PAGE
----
Aquatic Ecotoxicology was the largest session running continuously from Monday to Tuesday. On Monday morning the session was chaired by Eric Bruns and Lennart Weltje and started with a presentation on the predator–prey relationship between the amphipod Gammarus fossarum and larvae of the mayfly Baetis rhodani under thiacloprid stress, which impacted the insect much more than the amphipod (Englert et al.). This presentation was followed by a talk about a new test design that allows the assessment of combined effects (direct toxicity together with indirect food quality related effects) of antimicrobial substances on shredders (again Gammarus fossarum), using the fungicide tebuconazole as a model stressor (Zubrod et al.). The work of Rybicki et al. used artificial indoor streams to study subsequent pulses of the herbicide terbutryne and the insecticide lambda-cyhalothrin; revealing not only complex patterns, but also considerable variation in test system responses. A study investigating the impact of chemical stress on morphologically identical but genetically different Gammarus fossarum lineages (i.e. cryptic species) revealed that difference in sensitivity are most likely explained by lineages (Feckler et al.). Some promising results of the application of the SPEAR (SPEciesAtRisk) concept to oil-contaminated streams in Canada with a focus on macroinvertebrates and PAHs were presented by Gerner & Liess. Wastewater treatment options were studied in the “Strategy Micropoll” project in which various biotests showed that water quality could be improved with the appropriate techniques (Kienle et al.).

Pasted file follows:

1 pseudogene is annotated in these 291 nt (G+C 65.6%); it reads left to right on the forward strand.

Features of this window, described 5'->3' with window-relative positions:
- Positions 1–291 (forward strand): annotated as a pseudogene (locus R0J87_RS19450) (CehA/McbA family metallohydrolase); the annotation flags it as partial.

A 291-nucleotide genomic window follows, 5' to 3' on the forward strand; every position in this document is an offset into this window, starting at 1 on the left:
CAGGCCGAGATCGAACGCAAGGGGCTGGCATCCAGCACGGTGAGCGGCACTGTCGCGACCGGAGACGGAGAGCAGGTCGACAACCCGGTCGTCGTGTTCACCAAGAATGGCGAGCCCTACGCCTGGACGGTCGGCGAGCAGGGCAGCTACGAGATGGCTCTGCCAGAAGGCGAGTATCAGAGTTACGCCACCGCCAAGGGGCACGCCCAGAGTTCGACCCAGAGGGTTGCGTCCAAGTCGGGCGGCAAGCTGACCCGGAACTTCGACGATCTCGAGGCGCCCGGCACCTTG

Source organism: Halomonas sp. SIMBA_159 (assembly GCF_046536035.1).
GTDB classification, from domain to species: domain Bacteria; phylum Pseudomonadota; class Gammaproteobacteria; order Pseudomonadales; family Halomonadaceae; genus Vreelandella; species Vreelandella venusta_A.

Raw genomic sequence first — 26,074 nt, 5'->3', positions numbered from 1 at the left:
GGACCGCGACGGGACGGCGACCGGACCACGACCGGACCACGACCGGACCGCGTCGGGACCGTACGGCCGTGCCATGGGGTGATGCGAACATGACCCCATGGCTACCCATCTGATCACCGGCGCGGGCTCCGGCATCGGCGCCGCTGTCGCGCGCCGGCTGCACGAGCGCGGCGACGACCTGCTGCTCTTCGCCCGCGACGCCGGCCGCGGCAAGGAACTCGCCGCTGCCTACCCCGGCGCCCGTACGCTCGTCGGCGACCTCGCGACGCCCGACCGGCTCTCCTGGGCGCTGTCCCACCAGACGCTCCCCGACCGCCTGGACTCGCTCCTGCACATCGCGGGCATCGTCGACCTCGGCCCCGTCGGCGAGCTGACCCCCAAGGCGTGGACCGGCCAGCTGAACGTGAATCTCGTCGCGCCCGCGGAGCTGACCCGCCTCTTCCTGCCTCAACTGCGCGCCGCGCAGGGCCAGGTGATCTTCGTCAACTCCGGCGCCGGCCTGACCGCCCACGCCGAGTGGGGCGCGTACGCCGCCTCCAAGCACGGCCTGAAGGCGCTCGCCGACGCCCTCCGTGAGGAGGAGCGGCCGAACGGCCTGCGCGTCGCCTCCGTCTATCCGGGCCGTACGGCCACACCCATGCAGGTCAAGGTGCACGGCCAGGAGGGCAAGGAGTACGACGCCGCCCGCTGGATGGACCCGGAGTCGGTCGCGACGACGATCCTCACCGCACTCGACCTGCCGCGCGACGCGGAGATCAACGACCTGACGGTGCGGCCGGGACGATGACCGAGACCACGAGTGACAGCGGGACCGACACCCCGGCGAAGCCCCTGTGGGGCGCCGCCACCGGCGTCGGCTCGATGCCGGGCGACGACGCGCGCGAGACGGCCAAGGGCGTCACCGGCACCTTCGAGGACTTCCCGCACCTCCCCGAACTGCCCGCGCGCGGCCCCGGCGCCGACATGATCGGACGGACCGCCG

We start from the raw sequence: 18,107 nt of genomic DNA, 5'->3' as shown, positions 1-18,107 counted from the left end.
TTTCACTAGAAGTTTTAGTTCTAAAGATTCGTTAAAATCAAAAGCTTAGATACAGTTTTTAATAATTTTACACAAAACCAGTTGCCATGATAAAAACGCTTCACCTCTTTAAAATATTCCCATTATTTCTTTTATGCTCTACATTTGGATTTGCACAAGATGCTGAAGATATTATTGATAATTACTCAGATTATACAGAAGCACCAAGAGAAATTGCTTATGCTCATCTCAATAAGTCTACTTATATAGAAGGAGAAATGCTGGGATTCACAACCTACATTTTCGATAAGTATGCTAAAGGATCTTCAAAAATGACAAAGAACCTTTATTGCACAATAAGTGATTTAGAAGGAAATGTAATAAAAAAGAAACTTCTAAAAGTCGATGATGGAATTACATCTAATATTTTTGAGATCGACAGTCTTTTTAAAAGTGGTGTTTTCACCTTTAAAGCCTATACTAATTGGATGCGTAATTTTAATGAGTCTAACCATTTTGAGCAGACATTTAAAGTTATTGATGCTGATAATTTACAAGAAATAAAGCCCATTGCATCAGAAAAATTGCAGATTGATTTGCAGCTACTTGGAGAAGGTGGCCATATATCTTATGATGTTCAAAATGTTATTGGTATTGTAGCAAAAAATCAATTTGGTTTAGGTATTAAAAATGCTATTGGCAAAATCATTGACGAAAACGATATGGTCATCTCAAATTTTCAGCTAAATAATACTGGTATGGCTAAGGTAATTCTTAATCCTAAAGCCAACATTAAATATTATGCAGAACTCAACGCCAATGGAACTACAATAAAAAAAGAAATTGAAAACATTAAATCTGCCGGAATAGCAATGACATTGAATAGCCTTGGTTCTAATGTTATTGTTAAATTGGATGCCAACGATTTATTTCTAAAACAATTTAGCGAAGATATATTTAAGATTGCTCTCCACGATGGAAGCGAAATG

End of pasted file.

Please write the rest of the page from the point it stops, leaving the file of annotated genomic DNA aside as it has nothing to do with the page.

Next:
The session continued chaired by Marco Vervliet Scheebaum and Silvia Mohr with four presentations focused on the development of new macrophyte test systems and the evaluation of suitable endpoints for use in risk assessment, whereas two further talks investigated the combined effects of several stress factors to Daphnia sp. and Chironomus sp. under laboratory conditions. Test durations of 14 days in the water sediment test with Myriophyllum sp. may not be sufficient for some groups of herbicides to see effects at low concentrations. Depending on the test item Arts et al. proposed an extension of the test duration to 21 days. Dören et al. showed that the leaf dimorphism developed by Myriophyllum aquaticum, when using emergent plant parts pre-adapted to submerged conditions or unadapted plants, may lead to changes in sensitivity towards herbicides. The authors evaluated the impact of the phenomenon known as ‘super growth event’ for an interpretation of results in such tests. Schott et al. presented evidence suggesting that in the risk assessment of herbicides, an additional macrophyte test with Myriophyllum sp. is necessary for auxin-type herbicides, while for acid synthesis inhibitors an additional grass species such as Glyceria sp. might be required. The outcome of the sediment free sterile Myriophyllum spicatum 14d test using a sucrose based medium was presented by Maletzki et al.. The test system set-up and handling proofed to be feasible and showed little intra- and inter-laboratory differences. Scherer et al. investigated the effects of the fungicide pyrimethanil on Daphnia pulex by exposing them to contaminated water, to contaminated food and via both routes of exposure (water and food) simultaneously. By additionally varying temperature and predator pressure (via potential kairomone activity) the authors presented the complex matrix of effects observed on the Daphnia population in response to all stressors. In a two generation study with Chironomus riparius exposed to the insecticide pyriproxyfen, Tassou and Schulz demonstrated that changes in temperature had a negative effect on C. riparius but only in the F1 generation. Multi-generation studies are recommended by the authors as a means to deliver additional information for an evaluation of pesticide effects if standard conditions vary.